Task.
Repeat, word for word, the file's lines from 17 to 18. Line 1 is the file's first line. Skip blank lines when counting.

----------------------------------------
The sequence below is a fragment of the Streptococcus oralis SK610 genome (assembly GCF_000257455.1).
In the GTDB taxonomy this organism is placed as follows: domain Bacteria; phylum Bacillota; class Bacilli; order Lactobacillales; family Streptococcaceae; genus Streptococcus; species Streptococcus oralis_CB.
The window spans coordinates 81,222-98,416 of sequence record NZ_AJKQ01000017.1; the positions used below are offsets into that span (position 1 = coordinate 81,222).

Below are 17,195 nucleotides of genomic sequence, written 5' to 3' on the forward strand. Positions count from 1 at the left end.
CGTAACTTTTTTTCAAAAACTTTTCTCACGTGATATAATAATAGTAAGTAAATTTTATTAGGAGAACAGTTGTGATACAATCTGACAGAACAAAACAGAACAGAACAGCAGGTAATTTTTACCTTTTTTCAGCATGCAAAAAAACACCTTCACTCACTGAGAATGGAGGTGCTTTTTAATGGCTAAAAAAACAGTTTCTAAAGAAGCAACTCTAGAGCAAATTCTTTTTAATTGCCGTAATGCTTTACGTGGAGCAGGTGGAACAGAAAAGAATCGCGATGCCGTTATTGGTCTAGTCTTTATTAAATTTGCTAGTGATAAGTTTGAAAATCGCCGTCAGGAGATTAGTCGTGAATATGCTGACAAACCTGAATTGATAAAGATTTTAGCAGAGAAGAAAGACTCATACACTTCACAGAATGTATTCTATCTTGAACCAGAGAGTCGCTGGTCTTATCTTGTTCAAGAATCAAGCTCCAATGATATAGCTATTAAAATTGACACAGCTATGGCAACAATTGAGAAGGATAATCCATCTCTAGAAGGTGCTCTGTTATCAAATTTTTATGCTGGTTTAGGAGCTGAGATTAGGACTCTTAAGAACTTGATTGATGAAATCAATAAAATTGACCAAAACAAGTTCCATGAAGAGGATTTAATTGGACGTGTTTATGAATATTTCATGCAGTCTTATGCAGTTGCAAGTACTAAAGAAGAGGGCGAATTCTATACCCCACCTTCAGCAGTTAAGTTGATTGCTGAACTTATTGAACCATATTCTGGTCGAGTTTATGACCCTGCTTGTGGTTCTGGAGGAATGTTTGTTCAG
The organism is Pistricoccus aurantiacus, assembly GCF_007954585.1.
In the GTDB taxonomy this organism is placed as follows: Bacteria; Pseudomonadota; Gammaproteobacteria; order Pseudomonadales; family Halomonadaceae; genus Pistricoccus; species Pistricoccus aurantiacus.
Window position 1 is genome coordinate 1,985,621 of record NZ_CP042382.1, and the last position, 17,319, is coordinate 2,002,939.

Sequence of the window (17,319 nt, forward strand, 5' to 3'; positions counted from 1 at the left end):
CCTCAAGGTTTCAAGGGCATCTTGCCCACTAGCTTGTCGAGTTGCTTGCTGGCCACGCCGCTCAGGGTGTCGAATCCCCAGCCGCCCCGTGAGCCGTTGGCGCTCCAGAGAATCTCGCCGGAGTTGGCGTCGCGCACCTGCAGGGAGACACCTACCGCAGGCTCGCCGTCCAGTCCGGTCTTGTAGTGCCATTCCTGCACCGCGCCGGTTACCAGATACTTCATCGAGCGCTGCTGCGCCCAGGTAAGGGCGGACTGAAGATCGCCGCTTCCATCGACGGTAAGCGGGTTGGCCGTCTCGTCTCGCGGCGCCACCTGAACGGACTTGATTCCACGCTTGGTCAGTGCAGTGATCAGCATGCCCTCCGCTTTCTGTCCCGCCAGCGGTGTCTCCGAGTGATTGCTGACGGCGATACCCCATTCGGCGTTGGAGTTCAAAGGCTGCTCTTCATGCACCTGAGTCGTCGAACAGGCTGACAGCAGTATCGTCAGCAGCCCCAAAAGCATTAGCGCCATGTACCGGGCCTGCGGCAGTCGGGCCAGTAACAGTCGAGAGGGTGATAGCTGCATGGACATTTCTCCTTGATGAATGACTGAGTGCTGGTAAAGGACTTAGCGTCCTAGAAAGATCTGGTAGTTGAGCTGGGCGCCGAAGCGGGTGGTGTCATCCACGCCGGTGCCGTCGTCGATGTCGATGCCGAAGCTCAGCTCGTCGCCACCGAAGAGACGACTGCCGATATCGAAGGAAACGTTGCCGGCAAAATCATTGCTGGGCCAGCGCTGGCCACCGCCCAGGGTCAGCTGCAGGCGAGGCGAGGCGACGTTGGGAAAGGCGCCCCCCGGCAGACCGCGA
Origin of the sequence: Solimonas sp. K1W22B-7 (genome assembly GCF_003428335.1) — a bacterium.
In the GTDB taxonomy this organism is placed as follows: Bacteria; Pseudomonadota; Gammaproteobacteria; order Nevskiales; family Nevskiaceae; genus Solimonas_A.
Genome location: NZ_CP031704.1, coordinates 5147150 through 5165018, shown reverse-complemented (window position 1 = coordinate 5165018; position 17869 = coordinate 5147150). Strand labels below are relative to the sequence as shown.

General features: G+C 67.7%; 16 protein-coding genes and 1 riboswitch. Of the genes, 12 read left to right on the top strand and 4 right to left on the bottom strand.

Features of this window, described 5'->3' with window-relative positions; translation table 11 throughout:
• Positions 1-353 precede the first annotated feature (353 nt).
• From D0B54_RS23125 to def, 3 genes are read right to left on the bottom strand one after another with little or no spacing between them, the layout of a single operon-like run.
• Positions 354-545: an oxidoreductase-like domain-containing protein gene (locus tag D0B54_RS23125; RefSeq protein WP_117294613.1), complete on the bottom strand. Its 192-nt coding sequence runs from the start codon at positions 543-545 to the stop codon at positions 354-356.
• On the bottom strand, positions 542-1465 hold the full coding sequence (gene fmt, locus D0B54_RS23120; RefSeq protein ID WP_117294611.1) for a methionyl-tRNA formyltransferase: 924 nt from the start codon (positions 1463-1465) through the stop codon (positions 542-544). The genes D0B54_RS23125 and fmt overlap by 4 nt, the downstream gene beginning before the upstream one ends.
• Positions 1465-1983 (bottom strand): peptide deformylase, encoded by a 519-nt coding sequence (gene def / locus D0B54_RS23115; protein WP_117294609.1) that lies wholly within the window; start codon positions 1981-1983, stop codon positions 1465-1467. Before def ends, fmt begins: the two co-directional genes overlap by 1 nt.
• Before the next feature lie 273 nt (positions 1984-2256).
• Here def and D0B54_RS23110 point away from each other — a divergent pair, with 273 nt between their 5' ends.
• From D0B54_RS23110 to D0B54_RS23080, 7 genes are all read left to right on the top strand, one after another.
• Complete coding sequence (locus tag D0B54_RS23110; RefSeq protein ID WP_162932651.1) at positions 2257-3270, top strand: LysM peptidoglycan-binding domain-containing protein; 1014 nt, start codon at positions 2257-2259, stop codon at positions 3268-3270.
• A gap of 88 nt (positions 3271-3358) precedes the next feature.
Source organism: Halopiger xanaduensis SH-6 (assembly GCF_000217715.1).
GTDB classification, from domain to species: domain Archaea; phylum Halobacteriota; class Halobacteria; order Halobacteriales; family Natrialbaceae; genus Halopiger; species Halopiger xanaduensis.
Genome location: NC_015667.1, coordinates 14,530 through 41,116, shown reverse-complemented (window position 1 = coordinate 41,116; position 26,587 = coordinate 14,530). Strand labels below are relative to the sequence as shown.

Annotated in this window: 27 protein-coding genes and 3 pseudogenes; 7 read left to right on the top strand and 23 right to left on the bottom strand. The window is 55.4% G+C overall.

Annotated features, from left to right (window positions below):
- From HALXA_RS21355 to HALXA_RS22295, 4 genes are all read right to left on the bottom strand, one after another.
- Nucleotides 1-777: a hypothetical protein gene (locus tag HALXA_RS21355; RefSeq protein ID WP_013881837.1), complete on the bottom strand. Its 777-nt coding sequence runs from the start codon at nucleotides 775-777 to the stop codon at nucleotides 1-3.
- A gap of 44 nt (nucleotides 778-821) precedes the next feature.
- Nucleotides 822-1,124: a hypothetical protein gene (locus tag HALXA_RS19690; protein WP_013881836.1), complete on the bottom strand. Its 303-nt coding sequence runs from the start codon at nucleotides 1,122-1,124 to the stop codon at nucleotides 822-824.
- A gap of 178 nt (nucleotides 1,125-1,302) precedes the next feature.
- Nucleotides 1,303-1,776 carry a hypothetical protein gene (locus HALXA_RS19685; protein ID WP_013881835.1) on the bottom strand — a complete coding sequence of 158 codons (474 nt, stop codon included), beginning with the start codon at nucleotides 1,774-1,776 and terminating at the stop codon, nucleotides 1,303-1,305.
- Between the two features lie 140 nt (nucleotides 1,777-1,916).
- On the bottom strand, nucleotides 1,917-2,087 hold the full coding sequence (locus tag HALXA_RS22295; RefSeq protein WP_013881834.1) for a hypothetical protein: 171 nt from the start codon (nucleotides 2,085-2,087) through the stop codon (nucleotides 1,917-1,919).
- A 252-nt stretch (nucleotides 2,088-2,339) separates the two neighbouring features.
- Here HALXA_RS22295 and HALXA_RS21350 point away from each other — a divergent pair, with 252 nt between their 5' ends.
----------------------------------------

• From D0B54_RS23125 to def, 3 genes are read right to left on the bottom strand one after another with little or no spacing between them, the layout of a single operon-like run.
• Positions 354-545: an oxidoreductase-like domain-containing protein gene (locus tag D0B54_RS23125; RefSeq protein WP_117294613.1), complete on the bottom strand. Its 192-nt coding sequence runs from the start codon at positions 543-545 to the stop codon at positions 354-356.